Three forces are driving Big Tech’s online censorship. Two are external and related: market pressures and de-platforming campaigns by liberal activists and journalists. The third pressure is internal: Silicon Valley is staggeringly one-sided politically. Profit margins and market pressures are crucial levers that left-wing ideologues use to pull tech giants and other corporations in the direction of censorship. Companies want to avoid controversy, and, in the era of outrage mobs, that means avoiding offending the Left, which controls most of the cultural institutions in America. That’s part of the reason why massive companies are embracing left-wing politics in advertising, such as what Gillette did with its “toxic masculinity” ad. Left-wing activists amplify those pressures with smear campaigns and boycotts intended to rattle advertisers and investors, forcing the hands of tech companies. If you convince corporate marketing agencies that advertising on Facebook is risky, you can be certain that Facebook will take some form of action to shed controversy and reassure investors.

The external pressures of left-wing activists are compounded by the internal pressures of the companies’ employees, who want Big Tech to embrace censorship against nonliberal opinions as a moral and political necessity…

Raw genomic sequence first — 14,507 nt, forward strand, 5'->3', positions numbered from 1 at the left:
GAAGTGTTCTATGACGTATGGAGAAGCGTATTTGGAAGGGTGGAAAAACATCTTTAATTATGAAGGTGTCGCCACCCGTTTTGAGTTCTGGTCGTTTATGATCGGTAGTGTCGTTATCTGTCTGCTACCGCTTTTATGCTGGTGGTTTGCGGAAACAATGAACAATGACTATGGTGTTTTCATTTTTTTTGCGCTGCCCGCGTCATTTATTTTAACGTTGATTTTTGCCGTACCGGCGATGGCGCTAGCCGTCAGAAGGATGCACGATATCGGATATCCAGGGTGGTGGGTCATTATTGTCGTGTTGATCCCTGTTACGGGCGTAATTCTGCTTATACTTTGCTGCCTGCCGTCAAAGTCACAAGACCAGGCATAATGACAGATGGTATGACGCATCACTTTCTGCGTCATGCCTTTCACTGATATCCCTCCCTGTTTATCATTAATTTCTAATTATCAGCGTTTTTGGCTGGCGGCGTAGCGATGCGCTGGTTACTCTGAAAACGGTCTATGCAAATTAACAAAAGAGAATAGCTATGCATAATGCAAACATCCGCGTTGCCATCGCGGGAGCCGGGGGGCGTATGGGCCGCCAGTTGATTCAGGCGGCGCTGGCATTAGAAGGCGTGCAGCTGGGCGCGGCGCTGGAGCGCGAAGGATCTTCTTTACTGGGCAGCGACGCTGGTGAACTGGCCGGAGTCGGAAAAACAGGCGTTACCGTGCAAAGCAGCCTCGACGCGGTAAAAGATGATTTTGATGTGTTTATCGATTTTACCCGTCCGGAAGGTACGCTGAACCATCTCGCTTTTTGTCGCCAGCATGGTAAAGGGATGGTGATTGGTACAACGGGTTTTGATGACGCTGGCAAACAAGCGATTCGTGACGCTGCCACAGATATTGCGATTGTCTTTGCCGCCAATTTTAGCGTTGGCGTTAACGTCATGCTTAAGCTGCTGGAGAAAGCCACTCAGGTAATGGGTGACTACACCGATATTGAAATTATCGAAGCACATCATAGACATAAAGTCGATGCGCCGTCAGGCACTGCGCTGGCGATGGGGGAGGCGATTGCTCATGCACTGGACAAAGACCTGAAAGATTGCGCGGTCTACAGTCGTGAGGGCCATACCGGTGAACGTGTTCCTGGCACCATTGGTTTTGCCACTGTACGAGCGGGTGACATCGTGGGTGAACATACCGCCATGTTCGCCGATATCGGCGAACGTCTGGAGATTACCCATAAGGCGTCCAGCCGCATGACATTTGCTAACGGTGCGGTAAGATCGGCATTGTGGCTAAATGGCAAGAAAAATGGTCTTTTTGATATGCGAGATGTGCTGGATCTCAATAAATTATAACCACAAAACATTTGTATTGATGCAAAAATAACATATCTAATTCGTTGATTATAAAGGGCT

Click here to read the entire article at Washington Examiner.

Washington Examiner: Virginia Rally Proves the Media Hate Gun Owners

Peaceful protesters at the Virginia rally.

22,000 peaceful protesters attended the January 20th second amendment rights rally in Virginia. Much of the media seemed surprised and disappointed that there was no violence as evidenced by various headlines and commentary.

From Timothy Carney at the Washington Examiner:

Reporters and editors at the largest news outlets overwhelmingly dislike and distrust the people demonstrating against Virginia’s proposed gun restrictions. This is clear as day, and every journalist, center-left media critic, and media defender would do well to admit as much.

The media elite hate guns, favor gun control, and bear disdain or at least distrust for those who are passionate about gun rights.

Reporters’ coverage of and reaction to Monday’s Second Amendment demonstration makes that abundantly clear.

For starters, NBC News reporter Ben Collins, again, he’s a reporter, not an opinion writer, flatly and falsely called the demonstration a “white nationalist rally” in a tweet calling on everyone covering it to “verify information” before tweeting it out. Collins has deleted the smear-tweet, but you have to consider the nature of the error.

While deeply thinking about accuracy in tweets, a news reporter falsely called a gun rights rally a “white nationalist rally.”